The Treaty of Versailles had very stiff terms; it was a consequence of the struggles and the political collapse in Wilhelmine Germany. (Williamson 1995: 3) It is well known that the Republic was created under difficult circumstances; it was a constant reminder to Germany about the national humiliation and the defeat of the First World War. (Geary 1993: 14) The Weimar republic would have survived as it was a fair and democratic system but it lacked the support of the people. It was first introduction of democracy and it should have lead to a stable Germany, only it had many problems, it was to be doomed by the Treaty of Versailles. A lot of Germans thought that the Treaty undermined Germany though it was initially set up with the intentions of becoming a peace agreement between Germany and its allies.
The army leaders’ harsh treatment of the Allies at the end of the war created an even greater hatred between the Allied countries and Germany. This influenced the Treaty of Versailles as the Allies aimed to ensure that Germany would never be a threat to French or Britain again. Thus, a harsh treatment through serious reparations was created. These large reparations, influenced by the harsh German army, seriously depleted the chance of success for the Weimar Republic as the economy would struggle to prosper whilst paying reparations. Ludendorff’s ‘Black Day’ speech and the army’s refusal to sign the Armistice influenced the failure of the Weimar Republic as they wiped their hands clean of the defeat of war.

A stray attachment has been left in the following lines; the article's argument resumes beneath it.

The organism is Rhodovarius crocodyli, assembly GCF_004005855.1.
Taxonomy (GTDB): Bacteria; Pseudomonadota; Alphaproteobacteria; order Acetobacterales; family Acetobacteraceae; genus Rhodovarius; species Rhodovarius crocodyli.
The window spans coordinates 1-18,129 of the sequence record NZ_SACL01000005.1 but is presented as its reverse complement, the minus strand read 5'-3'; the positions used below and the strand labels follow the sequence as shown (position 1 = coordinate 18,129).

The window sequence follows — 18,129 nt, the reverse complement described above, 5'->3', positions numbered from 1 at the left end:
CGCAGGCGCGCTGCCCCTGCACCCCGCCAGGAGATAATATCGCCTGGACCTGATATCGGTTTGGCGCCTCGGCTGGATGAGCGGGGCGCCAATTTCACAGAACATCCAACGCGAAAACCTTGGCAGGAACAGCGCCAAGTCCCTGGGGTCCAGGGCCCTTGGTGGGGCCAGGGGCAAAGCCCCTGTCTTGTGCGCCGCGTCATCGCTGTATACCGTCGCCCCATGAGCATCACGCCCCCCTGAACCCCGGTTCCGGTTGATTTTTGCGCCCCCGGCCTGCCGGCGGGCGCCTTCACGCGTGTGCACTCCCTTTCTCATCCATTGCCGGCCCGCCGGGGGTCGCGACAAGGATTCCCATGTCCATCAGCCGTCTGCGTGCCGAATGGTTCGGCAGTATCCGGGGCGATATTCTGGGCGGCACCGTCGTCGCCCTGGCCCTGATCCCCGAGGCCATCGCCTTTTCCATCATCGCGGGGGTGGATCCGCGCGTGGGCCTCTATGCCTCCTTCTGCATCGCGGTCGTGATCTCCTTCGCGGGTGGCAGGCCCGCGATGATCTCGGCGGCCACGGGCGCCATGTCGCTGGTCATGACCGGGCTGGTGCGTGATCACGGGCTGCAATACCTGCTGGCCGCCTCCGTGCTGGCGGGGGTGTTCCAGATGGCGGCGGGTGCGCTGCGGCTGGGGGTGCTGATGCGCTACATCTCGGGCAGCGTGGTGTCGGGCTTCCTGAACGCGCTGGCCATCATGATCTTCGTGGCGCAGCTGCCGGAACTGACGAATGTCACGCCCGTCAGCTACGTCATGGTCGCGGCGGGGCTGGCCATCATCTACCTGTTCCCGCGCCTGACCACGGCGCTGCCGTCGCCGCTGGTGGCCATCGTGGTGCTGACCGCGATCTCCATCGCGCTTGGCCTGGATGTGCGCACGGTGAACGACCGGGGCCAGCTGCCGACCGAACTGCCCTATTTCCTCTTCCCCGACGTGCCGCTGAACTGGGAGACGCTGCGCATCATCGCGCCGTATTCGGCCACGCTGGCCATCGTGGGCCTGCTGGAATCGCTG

However, with widespread political unrest and a crippling economic crisis, was the constitution simply lucky to have survived her infancy years? It is widely believed that the foundations of the Weimar Republic were perilous to the strength of the new government. When the armistice was signed in 1918, the Germany people were shocked and disgraced as they had been led to believe by propaganda that they were winning the war. Ebert had become a hated and disrespected political figure. Not only did the people of Germany feel betrayed by a man of their own country but consequently, had no faith in the new democratic system.
They were stripped of territory, arms and were required to make reparations (payments for war damages). The Treaty of Versailles, which was signed with Germany, punished Germany severely. The German government agreed to sign the treaty only after the victorious powers threatened to invade. Many Germans particularly resented the clause that forced Germany to accept responsibility for causing World War I. The next factor that seemed to emphasize the cause of the war was German's dictator, Adolph Hitler, who led the Germans with the ideas of fascists.
Hereafter he was primarily concerned with consolidating the newly unified Germany. 'When we have arrived in a good harbor we should be content, and cultivate and hold what we have won.' In practice this meant that whereas before 1870 Prussian foreign policy had been essentially aggressive and warlike, now the Iron Chancellor sought a period of peace -- but peace on his terms. In foreign affairs Bismarck had defeated each of his enemies - Denmark, Austria, and France - in isolation. He realized that a powerful united Germany could not expect to fight another carefully insulated war.